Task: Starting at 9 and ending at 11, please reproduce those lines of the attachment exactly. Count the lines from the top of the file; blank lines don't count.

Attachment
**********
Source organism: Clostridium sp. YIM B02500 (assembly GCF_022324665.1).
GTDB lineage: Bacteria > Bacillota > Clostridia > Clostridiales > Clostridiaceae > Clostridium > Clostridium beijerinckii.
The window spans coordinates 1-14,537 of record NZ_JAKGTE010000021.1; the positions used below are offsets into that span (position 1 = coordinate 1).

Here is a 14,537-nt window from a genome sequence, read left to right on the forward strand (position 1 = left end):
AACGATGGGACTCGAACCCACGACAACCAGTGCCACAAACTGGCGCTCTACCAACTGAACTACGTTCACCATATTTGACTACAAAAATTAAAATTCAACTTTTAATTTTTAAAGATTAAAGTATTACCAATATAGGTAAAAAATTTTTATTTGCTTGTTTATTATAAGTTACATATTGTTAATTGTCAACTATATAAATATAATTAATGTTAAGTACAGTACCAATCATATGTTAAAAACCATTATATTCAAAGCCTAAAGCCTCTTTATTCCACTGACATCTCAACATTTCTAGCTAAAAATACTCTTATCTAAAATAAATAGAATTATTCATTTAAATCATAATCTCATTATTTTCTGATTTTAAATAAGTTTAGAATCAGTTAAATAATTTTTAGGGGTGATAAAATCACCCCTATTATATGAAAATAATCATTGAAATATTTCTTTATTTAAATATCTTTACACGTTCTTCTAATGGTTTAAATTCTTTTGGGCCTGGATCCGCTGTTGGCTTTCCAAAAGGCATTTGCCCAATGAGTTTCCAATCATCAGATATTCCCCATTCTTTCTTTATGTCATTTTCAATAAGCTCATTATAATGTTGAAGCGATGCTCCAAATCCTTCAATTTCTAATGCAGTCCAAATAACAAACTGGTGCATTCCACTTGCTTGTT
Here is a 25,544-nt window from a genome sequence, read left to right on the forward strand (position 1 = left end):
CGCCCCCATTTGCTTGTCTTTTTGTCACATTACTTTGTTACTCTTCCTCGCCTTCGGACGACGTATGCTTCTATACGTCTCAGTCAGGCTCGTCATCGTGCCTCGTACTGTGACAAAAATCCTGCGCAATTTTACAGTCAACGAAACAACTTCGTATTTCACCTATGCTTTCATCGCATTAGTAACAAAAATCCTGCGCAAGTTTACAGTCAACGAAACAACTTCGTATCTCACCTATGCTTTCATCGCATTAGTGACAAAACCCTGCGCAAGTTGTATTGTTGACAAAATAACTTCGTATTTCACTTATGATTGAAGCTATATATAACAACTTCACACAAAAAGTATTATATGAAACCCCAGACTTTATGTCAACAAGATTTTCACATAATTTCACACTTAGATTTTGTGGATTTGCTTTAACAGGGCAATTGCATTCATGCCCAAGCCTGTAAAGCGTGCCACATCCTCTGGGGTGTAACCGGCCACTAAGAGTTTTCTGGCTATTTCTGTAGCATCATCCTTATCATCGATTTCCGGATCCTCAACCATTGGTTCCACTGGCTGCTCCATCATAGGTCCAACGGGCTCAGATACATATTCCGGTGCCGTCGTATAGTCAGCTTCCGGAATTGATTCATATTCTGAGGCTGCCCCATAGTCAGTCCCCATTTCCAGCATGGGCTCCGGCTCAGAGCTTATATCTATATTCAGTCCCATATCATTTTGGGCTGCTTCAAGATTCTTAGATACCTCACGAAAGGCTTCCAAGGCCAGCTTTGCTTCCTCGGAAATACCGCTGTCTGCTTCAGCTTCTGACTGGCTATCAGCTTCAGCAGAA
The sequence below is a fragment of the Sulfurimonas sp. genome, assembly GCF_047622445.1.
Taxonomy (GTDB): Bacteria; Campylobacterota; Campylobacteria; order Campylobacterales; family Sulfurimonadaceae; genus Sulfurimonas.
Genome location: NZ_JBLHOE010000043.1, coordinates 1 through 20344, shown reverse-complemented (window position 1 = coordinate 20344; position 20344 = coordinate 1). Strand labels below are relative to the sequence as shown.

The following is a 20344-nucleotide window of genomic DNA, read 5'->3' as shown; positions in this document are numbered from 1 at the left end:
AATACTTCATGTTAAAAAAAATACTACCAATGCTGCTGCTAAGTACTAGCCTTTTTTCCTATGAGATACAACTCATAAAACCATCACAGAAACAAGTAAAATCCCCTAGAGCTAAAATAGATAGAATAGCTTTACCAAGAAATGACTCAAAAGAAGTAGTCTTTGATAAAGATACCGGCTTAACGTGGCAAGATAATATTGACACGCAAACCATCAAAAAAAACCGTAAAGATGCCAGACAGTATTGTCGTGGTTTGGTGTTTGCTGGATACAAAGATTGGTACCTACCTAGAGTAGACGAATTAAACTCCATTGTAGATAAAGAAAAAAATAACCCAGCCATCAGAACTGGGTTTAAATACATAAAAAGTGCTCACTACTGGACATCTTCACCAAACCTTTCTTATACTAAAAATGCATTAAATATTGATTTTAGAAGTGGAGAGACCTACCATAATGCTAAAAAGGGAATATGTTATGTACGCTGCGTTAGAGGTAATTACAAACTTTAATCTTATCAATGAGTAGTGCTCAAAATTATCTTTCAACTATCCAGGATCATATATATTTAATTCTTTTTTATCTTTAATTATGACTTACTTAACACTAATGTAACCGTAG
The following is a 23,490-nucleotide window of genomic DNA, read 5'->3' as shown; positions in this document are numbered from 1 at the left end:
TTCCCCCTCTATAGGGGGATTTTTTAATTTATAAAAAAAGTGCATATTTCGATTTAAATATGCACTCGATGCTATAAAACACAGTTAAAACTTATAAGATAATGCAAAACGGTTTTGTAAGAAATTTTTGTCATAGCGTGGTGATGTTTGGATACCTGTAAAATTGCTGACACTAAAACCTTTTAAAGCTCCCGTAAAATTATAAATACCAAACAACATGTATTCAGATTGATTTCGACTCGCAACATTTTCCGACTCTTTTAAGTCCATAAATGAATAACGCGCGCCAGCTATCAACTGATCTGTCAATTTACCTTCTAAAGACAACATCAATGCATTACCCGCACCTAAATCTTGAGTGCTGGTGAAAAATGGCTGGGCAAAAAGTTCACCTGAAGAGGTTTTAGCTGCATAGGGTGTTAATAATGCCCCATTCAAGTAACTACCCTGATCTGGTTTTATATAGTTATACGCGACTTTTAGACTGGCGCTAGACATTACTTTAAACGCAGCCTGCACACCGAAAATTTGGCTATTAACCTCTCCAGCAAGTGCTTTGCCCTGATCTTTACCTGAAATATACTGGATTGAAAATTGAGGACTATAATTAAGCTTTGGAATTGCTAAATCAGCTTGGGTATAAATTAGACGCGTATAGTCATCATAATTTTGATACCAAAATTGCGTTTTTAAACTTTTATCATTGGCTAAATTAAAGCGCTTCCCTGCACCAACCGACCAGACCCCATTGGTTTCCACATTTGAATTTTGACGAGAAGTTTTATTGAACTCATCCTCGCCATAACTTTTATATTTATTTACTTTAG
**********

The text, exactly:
Taxonomy (GTDB): Bacteria; Campylobacterota; Campylobacteria; order Campylobacterales; family Sulfurimonadaceae; genus Sulfurimonas.
Genome location: NZ_JBLHOE010000043.1, coordinates 1 through 20344, shown reverse-complemented (window position 1 = coordinate 20344; position 20344 = coordinate 1). Strand labels below are relative to the sequence as shown.

The following is a 20344-nucleotide window of genomic DNA, read 5'->3' as shown; positions in this document are numbered from 1 at the left end: